# Let $n \mathbb{Z} = \{nk \mid k \in \Bbb Z\}$. Prove that $n \Bbb Z$ is a group under addition.

Let $n \mathbb{Z} = \{nk \mid k \in \Bbb Z\}$. Prove that $n \Bbb Z$ is a group under addition.

$\Bbb Z$ is all real integers.

I know that for something to be a group it needs to be associative, have an identity, have closure, and have inverses. However, the notation is confusing to me because I am trying to prove addition but I'm multiplying $n$ and any integer? I know that addition is associative, that it has inverses as negative integers are included and that this is most likely closed. Is there an identity?

• $n$ is fixed for the purposes of the problem. So for instance if $n=2$ then you are trying to show that the set of even integers is a group under addition. What is the additive identity for $\mathbb{Z}$? – carmichael561 Sep 15 '16 at 5:14
• "real integers"? That's a new one. :) – 6005 Sep 15 '16 at 5:16
• @6005 As in $\Bbb Z[i]\cap \Bbb R$, perhaps ... – Hagen von Eitzen Sep 15 '16 at 5:17
• @HagenvonEitzen It would be very odd if someone new about the Guassian integers before knowing about the integers! Reminds me of a high school student who learned about modules but didn't know about vector spaces. When vector spaces came up, she asked what they were. Finally it was noted that a vector space is "just a module over a field", at which point she understood immediately. – 6005 Sep 15 '16 at 5:20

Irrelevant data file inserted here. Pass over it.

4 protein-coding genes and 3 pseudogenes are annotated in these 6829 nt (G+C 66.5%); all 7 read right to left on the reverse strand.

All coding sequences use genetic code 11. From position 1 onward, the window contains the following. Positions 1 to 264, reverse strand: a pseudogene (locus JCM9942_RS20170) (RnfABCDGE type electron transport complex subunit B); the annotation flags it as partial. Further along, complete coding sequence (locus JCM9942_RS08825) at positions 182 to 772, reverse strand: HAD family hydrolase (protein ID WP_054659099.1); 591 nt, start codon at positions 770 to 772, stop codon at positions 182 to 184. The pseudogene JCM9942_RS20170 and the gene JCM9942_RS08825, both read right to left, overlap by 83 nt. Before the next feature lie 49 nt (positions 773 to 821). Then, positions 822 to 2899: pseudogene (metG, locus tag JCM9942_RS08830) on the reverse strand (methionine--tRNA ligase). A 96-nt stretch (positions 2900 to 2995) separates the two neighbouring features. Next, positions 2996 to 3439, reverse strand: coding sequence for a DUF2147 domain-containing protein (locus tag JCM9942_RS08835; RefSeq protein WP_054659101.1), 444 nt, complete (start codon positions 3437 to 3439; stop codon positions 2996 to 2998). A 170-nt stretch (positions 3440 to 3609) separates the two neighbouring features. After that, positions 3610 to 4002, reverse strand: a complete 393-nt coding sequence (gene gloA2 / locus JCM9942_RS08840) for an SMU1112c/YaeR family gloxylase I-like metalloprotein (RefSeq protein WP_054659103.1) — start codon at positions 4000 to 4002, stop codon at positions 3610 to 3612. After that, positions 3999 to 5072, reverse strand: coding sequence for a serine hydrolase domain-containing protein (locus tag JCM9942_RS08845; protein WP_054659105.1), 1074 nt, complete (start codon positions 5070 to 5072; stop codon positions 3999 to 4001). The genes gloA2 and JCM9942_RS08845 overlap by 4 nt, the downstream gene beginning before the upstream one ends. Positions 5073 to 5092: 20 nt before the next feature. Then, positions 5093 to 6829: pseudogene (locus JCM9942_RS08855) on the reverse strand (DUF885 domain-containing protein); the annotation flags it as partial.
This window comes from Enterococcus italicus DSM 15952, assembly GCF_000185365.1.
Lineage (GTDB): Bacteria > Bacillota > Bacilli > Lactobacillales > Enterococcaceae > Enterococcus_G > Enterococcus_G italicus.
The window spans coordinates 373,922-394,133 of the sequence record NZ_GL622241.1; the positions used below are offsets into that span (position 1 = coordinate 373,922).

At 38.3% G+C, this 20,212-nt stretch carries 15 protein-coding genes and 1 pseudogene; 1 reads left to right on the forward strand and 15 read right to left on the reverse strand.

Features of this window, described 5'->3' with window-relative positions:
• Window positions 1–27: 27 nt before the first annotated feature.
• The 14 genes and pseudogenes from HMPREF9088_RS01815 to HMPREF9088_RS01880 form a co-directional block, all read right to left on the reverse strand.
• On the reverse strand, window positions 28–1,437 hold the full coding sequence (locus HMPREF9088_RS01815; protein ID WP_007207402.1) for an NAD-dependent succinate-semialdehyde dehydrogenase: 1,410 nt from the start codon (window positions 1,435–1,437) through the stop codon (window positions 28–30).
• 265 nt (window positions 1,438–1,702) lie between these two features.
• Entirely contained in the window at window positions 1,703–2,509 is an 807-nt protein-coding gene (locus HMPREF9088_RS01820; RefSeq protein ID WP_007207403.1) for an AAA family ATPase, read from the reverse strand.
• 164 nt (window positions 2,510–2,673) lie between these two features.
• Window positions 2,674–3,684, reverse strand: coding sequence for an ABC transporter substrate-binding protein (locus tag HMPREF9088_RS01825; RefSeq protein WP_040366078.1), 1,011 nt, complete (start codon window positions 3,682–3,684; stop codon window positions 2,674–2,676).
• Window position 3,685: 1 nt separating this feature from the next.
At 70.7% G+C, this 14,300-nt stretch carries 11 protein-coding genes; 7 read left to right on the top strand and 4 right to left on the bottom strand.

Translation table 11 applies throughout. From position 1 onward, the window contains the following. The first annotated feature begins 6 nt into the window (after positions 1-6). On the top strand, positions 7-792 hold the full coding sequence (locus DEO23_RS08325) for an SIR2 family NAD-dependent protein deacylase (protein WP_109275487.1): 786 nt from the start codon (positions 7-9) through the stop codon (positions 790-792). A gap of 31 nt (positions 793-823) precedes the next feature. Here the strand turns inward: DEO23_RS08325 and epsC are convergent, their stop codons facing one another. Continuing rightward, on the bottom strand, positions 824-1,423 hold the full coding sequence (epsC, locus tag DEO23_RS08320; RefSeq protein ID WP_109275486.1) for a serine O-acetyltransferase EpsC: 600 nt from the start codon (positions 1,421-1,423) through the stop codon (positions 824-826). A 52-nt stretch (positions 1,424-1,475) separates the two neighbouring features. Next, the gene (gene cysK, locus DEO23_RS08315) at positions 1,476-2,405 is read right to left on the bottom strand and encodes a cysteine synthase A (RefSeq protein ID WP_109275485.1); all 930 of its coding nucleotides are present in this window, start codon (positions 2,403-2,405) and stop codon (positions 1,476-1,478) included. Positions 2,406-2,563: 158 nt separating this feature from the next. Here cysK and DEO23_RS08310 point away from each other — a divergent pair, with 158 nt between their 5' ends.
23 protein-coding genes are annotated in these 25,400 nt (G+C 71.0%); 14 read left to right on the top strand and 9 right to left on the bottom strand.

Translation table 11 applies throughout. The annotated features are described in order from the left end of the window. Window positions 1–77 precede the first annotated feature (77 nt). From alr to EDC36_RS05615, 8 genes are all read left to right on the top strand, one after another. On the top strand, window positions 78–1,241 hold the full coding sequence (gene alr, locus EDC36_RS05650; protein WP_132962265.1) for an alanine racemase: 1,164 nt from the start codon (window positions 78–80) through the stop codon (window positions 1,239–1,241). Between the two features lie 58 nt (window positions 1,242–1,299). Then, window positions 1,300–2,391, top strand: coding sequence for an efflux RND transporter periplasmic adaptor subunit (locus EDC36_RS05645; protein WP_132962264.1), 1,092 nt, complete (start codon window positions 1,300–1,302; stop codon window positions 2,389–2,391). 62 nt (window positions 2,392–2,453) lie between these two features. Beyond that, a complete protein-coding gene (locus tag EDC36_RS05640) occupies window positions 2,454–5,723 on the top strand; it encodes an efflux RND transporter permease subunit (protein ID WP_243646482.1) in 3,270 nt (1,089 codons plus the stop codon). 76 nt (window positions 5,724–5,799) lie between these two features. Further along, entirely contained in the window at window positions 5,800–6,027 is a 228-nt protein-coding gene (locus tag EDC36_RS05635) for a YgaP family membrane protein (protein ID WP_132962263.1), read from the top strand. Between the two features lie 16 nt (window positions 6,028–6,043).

• The set nZ is {... -3n, -2n, -n, 0 ,n ,2n, 3n....}. So for example 4Z ={... -16, -12, -8, -4, 0, 4, 8, 12, 16, 20,...}. Can you show those set are groups under addition. The multiplication was how you create the set in the first place. It has nothing to do with group operators. – fleablood Sep 15 '16 at 7:02

## 1 Answer

Fix $n \in \mathbb{Z}$.

Closure

Consider any $x,y \in n\mathbb{Z}$. Then there exists $k_1, k_2 \in \mathbb{Z}$ such that $x = nk_1$ and $y = nk_2$. We see, $$x+y = nk_1+nk_2 = n(\underbrace{k_1+k_2}_{\in \mathbb{Z}}) \in n\mathbb{Z}$$

Associativity

Since $\mathbb{Z}$ is associative over addition and since $n\mathbb{Z} \subset \mathbb{Z}$ with the same addition operation, then associativity is inherited from $\mathbb{Z}$.

Identity

Notice that $0 = 0 \cdot n$ so $0 \in n\mathbb{Z}$. And for any $x \in n\mathbb{Z}$, we have $x+0 = x = 0+x$.

Inverses

Consider $x = nk_1 \in n\mathbb{Z}$ with $k_1 \in \mathbb{Z}$. Since $k_1 \in \mathbb{Z}$, then $-k_1 \in \mathbb{Z}$ and thus $y = n(-k_1) \in n\mathbb{Z}$. We see that $y$ is an invere of $x$: $$x+y = nk_1+n(-k_1) = nk_1-nk_1 = 0,$$ where $0$ is the identity element in $n\mathbb{Z}$.